It’s easy to make Jack Errion smile.
Just ask him to reflect on his 36-year coaching career.
Errion, known to some of his former players as Smiling Jack because he never smiled at practice, turns into a veritable Cheshire Cat when discussing his coaching career at Corona del Mar and St. Anthony high schools.
Right now, Errion, 60, has many good reasons to smile, not the least of which includes this season’s Sea King team and his own health.
Corona del Mar (23-5) not only won the Sea View League title this season, but beat El Modena in the opening round of the CIF Southern Section 4-A playoffs before losing to a strong Dominguez team Tuesday.
Such success has become commonplace for Errion, but it is especially sweet for him now because he is still recovering from open-heart surgery last spring. The operation has put Errion on a season-to-season coaching basis.
Last spring Errion had part of his aorta--the main artery from the heart to the organs--replaced with an artificial one connecting the heart to the groin area.
He may not show the effects of the operation when he is coaching, but Errion himself is certainly aware of it.
“I wasn’t sure I could make it, but I thought I’d give it a shot,” Errion said of his decision to continue coaching.
“And it was harder than I thought it would be--after teaching to extend the day into coaching. The first month was tiring, but after that I must’ve just gotten in shape.
“Then after the season, you make an evaluation as to whether you got that old zip back.”
Given all that, Errion said he would decide a month after the season whether he would retire.
Errion began coaching at the school in 1976 after Tandy Gillis went to Orange Coast College, and since then has led the Sea Kings to two Southern Section 3-A division titles and numerous other semifinal appearances as well as league titles.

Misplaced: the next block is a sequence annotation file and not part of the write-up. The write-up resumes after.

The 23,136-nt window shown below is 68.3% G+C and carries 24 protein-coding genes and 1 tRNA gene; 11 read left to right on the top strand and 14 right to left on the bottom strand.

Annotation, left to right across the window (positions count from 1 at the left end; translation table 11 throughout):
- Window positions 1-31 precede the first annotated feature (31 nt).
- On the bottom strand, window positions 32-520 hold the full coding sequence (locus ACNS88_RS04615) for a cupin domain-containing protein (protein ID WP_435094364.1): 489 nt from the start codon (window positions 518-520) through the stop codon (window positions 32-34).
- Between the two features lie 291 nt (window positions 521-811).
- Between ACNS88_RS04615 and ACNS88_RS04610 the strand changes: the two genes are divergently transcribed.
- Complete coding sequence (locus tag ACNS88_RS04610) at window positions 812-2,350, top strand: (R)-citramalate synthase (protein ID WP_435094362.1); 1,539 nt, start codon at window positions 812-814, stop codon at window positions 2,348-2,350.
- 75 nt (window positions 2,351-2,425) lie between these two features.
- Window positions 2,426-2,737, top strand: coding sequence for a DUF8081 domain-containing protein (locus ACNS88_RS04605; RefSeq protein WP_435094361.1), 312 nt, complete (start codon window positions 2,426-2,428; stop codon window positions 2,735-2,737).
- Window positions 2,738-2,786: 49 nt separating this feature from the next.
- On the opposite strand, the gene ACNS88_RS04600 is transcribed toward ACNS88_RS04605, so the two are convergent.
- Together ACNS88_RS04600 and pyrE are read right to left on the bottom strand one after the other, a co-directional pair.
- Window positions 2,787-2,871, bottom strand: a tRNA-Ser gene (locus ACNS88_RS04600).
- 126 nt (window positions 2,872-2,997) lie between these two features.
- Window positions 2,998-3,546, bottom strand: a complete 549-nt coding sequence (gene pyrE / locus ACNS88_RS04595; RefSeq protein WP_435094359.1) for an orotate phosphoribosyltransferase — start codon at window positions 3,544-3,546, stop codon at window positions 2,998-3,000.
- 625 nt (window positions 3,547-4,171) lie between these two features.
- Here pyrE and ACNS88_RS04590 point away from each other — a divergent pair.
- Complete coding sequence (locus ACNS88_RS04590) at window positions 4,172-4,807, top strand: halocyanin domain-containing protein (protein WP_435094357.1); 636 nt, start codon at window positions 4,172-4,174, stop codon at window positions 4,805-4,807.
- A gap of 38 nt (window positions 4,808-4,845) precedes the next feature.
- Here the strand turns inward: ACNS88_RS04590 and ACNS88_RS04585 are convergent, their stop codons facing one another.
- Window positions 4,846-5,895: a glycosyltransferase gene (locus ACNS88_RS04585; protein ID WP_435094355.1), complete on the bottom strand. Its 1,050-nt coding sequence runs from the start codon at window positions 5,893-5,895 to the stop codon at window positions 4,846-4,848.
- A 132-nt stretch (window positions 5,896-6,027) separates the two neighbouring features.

Errion began his career at St. Anthony in Long Beach from 1954-1976. He began coaching varsity basketball, junior varsity football and baseball and eventually became athletic director.
“We had good kids there,” Errion said. “We had good talent and the kids played hard.”
In the early 1960s, for example, Errion coached Paul and Jack Snow, the latter of whom went on to become a football star for Notre Dame and the Los Angeles Rams.
“Jack was a great athlete,” Errion recalled. “He was a very good basketball player, really. He had a good attitude--he played hard all the time. He could shoot the ball, too. He could’ve played college basketball if he hadn’t been so good in football.”
It was only fitting, then, that when Corona del Mar played Los Alamitos in a preseason tournament game last December, Errion coached against Griffin guard J.T. Snow, Jack’s son.
For as much affection as Errion has for his old players, the feeling, apparently, is mutual.
Several former players all mentioned that though they disliked Errion at the time because he worked them so hard in practice, they are now all thankful for what he did for them.
And those former players seem to have a good Jack Errion story to tell, too.
Said Rep. Dan Lundgren, (R-Long Beach), from Washington, D.C., who played for Errion in the early 1960s: “It was a rite of passage at St. Anthony to have Jack either as a coach or in the classroom. He had this needle about a mile long he could stick in you to motivate you. He was the first coach I had to use sarcasm as an effective method.
“I remember in football once, the guards brought in the plays to the huddle, and I was one of the guards. We had a complicated system, and I had to tell the quarterback to run a ‘left flanker out, right end around, 36-dive left’ or something like that.